I was grading papers recently and several students used the word affect when they meant effect, and vice versa. This is a very common error that I see often and I thought it’s time that I share my tricks for differentiating between the two words.
Effect and affect look and sound similar but they behave differently in a sentence and they pair up with different words. For example, we could write:
The aphrodisiac didn’t have an effect on him although alcohol will always affect his performance.
However, we can’t swap them around like this:
The aphrodisiac didn’t have an *affect on him although alcohol will always *effect his performance.
How do we differentiate these words from each other? For starters, effect is usually a noun.
He hoped that the aphrodisiac would have the desired effect.
This means that effect can be preceded by the or an (known as “articles”), such as the effect or an effect, and adjectives, such as a desired effect. Effect appears in many idioms too, like a snowball effect and cause and effect.
Effect is mostly a noun, while affect is mostly a verb.
When he has too much to drink it will affect his performance.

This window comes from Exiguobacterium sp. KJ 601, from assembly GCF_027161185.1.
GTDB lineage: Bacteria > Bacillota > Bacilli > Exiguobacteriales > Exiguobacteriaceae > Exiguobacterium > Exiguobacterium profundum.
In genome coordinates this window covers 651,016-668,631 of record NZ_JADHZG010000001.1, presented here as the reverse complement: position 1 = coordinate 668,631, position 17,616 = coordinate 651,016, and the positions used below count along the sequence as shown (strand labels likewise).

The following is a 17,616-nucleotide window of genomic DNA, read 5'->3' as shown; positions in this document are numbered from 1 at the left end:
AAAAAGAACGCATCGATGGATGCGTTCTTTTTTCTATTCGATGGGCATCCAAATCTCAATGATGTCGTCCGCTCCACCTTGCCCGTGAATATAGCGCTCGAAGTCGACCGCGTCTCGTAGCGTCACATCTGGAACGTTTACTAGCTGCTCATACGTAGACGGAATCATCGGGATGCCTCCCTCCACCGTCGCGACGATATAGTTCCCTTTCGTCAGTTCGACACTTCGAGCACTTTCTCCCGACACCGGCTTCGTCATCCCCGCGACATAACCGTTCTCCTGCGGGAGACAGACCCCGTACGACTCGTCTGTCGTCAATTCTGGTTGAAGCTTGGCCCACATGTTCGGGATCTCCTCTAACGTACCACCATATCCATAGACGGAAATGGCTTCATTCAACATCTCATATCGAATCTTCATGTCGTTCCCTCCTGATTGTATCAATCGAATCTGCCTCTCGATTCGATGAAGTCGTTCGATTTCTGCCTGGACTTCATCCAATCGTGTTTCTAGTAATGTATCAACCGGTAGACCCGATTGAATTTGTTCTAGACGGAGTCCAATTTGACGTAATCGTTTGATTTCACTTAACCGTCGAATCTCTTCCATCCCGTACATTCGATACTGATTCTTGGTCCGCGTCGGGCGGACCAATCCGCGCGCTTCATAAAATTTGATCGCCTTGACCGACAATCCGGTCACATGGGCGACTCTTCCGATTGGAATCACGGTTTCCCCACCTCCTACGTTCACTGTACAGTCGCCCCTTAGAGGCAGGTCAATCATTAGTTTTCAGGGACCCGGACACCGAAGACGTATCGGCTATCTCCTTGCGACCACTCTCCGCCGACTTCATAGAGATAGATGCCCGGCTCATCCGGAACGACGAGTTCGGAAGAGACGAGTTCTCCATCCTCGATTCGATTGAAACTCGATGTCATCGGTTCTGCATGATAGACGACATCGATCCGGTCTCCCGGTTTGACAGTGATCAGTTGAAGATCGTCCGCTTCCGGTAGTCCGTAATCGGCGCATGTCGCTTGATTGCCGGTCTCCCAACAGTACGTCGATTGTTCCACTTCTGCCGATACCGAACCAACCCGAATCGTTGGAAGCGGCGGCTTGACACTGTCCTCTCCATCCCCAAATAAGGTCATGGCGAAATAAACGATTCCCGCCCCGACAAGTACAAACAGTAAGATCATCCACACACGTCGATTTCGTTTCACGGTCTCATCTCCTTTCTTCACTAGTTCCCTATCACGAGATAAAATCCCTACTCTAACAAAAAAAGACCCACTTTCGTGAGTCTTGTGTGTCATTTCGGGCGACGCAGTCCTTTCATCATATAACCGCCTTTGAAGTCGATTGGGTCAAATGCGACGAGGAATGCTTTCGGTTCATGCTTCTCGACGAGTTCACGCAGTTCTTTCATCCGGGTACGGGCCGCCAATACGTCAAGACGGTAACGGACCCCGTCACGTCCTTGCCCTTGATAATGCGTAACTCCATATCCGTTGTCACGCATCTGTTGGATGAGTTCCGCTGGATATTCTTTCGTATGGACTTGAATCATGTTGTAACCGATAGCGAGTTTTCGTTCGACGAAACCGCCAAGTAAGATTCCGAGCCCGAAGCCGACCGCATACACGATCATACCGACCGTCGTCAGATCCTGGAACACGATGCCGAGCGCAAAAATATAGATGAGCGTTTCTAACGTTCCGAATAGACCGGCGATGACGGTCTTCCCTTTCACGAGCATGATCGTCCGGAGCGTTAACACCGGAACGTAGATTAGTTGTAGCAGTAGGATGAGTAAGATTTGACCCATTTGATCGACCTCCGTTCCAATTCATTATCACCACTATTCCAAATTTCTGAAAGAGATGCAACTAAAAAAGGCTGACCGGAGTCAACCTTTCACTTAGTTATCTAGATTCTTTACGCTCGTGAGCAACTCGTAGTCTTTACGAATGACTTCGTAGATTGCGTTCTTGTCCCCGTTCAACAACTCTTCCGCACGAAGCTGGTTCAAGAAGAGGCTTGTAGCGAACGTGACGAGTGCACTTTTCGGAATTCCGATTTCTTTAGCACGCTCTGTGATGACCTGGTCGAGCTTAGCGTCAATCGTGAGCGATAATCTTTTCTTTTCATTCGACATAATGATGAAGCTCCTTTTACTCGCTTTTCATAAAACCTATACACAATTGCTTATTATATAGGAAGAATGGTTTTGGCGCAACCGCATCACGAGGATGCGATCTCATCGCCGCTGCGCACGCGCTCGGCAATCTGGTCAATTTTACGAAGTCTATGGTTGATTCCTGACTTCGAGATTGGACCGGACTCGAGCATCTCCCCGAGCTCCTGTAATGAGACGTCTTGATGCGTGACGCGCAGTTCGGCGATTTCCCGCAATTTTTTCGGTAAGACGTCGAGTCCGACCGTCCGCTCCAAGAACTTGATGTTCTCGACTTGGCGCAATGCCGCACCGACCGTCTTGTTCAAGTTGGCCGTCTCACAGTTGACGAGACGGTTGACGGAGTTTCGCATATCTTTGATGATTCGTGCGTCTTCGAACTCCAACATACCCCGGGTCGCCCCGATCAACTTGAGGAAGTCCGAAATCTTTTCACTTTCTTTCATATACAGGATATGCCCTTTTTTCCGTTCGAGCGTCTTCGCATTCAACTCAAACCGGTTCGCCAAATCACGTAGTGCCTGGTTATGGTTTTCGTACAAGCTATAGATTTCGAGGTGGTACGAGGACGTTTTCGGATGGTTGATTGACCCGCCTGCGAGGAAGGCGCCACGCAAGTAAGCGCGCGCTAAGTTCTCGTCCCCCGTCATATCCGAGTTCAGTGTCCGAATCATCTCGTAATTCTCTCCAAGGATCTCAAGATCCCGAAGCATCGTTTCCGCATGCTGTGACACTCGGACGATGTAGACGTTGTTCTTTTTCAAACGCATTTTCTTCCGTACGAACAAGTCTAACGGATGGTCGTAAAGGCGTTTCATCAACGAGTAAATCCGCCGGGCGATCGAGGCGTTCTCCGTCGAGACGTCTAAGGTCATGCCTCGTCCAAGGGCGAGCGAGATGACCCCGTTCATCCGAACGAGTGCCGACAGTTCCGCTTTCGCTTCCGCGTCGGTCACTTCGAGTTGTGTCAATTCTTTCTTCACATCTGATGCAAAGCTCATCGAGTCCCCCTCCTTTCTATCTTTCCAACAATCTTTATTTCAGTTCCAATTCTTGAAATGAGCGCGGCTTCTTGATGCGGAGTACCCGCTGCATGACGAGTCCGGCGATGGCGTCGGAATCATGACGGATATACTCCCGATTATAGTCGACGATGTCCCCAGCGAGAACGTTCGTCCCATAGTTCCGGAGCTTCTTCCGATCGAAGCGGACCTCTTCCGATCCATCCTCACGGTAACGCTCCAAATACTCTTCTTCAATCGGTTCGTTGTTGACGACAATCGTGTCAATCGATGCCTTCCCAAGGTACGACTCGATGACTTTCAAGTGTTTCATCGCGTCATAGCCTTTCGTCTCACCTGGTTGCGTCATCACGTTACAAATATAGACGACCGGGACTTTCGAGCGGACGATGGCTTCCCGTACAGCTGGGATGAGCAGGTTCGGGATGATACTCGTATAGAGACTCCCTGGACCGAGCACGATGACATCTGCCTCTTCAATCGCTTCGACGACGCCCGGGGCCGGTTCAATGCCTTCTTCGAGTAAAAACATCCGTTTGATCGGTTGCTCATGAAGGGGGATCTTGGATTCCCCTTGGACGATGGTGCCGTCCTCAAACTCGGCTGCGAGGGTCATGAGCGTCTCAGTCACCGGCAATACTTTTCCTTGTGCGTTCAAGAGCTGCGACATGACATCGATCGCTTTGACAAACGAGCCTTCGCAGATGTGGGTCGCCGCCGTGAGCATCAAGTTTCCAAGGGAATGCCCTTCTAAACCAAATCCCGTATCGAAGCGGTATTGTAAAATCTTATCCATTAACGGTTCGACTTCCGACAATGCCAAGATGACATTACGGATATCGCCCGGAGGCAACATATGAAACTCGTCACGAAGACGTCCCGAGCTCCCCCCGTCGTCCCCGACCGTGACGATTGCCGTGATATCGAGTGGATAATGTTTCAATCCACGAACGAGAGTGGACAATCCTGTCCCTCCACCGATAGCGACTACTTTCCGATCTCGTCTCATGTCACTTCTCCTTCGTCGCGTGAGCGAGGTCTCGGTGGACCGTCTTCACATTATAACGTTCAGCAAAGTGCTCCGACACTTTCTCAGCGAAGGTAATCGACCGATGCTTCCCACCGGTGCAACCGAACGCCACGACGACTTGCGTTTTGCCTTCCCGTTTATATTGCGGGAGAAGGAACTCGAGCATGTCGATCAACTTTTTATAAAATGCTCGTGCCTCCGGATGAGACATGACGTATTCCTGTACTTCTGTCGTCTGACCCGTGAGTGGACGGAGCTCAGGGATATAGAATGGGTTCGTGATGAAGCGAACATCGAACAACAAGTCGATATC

This means that affect has the basic, unmarked (infinitive) form to affect, and that it can be preceded by words such as will or can (auxiliary verbs). Affect can be modified to indicate tense, to create (inflected) words such as affects, affected, and affecting.
So, effect and affect mostly belong to different word classes; nouns and verbs respectively. I’ve used caveats like “usually” and “mostly” because we’re talking about language so there are exceptions to the rules, of course.
You’ve probably seen or heard effect used as a verb in phrases such as to effect change or to effect an arrest. The key to differentiating effect here is that it takes “to” (the particle), as in to effect the will of the people.
There is also a noun form of affect that is a technical term used in psychology, but in everyday use, affect used as a noun is mostly obsolete.
I’m always talking about how linguists describe language, but don’t prescribe language. That is, we talk about how people communicate but we don’t tell people how they should supposedly talk and write. This remains true, although linguists are interested in errors between effect and affect, or punctuation errors such as confusing there, their and they’re, because these errors can effect, I mean, these errors can affect meaning.